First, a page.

Factoring is a business practice that can be a benefit to both the factor and the business owner of invoices. Since invoices represent income, i.e. assets to a business, they can be purchased by a factor who would then assume all risks involved with collection of the those invoices. The debtor who must pay the invoice is unaffected by the transaction, owing the full amount to someone in either case.
The benefit to the factor is that it acquires a number of invoices which must be paid in full by debtors, and also receives a fee from the business owner for the service. While this may not seem substantial, the cumulative profit realized on a large number of such invoices for a large number of businesses can be quite significant, which of course is why the factor offers the service in the first place.
For a business owner, the benefits can be even more of a boon. Granted, it must pay a fee for the factoring service, but the real beauty of the transaction is that a business can be paid for invoices as quickly as a single day following the actual invoicing of a customer. This can have a dramatic effect on cash flow, especially for a start-up business which is often cash-poor and desperate to receive income quickly.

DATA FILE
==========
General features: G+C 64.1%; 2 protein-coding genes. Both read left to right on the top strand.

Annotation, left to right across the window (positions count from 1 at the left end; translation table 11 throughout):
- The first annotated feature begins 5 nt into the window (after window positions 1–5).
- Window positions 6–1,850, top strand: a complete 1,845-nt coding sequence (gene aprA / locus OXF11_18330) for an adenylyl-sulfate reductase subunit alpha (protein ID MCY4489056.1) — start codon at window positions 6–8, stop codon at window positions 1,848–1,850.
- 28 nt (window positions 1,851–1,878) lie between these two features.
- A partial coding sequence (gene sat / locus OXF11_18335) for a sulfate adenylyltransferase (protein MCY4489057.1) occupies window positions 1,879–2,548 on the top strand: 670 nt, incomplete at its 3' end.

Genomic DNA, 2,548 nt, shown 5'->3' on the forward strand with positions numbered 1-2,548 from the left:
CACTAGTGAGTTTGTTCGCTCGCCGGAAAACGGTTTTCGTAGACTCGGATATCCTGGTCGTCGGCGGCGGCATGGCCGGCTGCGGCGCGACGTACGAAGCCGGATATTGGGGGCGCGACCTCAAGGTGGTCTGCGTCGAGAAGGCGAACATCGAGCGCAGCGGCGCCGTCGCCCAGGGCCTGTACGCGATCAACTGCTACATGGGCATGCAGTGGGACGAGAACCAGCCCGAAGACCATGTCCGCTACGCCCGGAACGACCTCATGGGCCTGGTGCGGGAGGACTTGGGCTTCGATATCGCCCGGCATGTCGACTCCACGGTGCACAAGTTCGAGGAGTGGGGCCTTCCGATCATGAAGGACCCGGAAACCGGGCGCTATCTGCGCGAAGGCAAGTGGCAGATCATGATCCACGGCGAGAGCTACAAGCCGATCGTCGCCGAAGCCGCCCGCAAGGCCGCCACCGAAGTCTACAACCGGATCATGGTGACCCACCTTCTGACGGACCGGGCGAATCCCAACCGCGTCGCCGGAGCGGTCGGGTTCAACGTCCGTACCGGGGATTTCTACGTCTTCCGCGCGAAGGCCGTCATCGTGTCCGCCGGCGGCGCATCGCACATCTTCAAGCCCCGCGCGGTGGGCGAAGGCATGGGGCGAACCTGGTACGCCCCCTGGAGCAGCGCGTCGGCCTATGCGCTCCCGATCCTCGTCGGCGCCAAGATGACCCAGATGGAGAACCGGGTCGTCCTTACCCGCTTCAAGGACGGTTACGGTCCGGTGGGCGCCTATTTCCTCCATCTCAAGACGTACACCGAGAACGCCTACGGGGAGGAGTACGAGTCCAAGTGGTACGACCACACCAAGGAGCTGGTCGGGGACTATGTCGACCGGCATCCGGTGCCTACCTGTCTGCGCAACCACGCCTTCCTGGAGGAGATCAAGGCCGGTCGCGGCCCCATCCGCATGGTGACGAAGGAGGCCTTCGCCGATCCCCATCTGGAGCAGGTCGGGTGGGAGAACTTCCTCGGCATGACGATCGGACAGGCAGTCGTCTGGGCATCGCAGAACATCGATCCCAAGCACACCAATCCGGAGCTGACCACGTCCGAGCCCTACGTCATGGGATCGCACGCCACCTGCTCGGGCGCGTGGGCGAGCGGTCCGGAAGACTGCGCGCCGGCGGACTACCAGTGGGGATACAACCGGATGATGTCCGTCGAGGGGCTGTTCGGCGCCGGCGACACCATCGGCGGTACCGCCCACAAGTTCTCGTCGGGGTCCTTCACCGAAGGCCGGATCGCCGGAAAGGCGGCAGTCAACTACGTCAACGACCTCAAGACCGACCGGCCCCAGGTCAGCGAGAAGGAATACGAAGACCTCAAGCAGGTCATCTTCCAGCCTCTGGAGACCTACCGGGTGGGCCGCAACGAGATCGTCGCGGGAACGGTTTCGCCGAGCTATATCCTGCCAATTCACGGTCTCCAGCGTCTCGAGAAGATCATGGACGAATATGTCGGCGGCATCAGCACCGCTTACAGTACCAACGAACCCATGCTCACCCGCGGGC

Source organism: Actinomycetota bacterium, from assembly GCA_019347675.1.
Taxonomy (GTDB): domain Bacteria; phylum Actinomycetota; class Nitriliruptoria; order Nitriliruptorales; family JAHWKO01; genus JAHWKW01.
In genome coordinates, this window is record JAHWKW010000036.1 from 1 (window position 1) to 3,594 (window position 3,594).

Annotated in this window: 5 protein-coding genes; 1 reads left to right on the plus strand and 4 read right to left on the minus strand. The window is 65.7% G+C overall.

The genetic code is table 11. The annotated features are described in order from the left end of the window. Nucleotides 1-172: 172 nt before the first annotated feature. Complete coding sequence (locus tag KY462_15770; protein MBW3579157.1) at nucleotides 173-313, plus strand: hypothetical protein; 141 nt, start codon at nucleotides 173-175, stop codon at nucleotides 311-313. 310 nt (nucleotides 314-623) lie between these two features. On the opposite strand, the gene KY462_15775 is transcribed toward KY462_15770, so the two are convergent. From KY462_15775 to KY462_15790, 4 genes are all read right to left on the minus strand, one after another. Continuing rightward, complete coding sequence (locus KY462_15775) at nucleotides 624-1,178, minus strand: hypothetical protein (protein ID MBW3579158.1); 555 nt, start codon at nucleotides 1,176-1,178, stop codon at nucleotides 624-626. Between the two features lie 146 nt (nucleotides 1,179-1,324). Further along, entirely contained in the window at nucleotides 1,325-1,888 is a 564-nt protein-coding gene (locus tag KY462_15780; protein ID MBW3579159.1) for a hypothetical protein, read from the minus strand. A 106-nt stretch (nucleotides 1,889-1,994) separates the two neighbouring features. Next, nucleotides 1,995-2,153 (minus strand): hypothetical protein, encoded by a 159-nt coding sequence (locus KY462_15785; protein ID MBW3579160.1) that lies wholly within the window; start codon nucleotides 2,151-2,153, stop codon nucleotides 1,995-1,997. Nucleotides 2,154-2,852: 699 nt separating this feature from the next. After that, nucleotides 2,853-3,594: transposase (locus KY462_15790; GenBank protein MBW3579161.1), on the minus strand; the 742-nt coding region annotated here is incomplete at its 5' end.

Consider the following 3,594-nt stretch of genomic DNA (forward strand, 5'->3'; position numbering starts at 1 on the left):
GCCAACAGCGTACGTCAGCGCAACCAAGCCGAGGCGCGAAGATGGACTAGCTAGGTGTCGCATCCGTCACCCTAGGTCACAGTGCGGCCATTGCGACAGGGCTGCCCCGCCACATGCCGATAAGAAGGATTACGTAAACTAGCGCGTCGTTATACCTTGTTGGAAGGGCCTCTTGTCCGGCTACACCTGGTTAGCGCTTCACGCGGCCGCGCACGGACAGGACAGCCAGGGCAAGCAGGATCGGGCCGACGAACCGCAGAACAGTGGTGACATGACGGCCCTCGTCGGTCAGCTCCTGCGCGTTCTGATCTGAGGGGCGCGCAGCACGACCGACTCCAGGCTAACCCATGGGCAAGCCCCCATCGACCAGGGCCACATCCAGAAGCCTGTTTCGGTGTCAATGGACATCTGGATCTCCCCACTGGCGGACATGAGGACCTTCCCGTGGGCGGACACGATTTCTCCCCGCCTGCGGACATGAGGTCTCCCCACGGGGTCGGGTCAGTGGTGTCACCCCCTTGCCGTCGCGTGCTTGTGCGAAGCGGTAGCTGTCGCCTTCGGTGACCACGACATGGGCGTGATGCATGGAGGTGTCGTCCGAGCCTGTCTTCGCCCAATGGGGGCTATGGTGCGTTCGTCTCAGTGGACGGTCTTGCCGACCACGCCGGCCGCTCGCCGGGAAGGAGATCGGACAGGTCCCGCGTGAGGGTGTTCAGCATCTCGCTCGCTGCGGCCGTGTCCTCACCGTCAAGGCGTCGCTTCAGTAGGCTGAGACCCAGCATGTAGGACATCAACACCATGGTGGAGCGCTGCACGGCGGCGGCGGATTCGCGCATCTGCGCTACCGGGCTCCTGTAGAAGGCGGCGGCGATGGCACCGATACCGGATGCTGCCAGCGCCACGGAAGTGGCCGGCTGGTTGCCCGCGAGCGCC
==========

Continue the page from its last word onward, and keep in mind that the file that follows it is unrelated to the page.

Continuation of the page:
Because the payment of invoices by clients can be 30, 60, or 90 days after the initial invoicing – and sometimes even longer than that – a significant portion of a given company’s assets can be tied up in unpaid invoices at any point in time. By selling those invoices to a factor and being paid a portion of the full invoice amount immediately, start-up companies can readily inject cash into their business without delay and use that cash for any number of purposes to advance the business.
In a scenario like this, the business selling the invoices is also freed from the necessity of sending invoice reminders to non-paying clients, and continuing with endless follow-ups. The entire responsibility for collection will have shifted to the factor, and the start-up company is better able to get on its feet.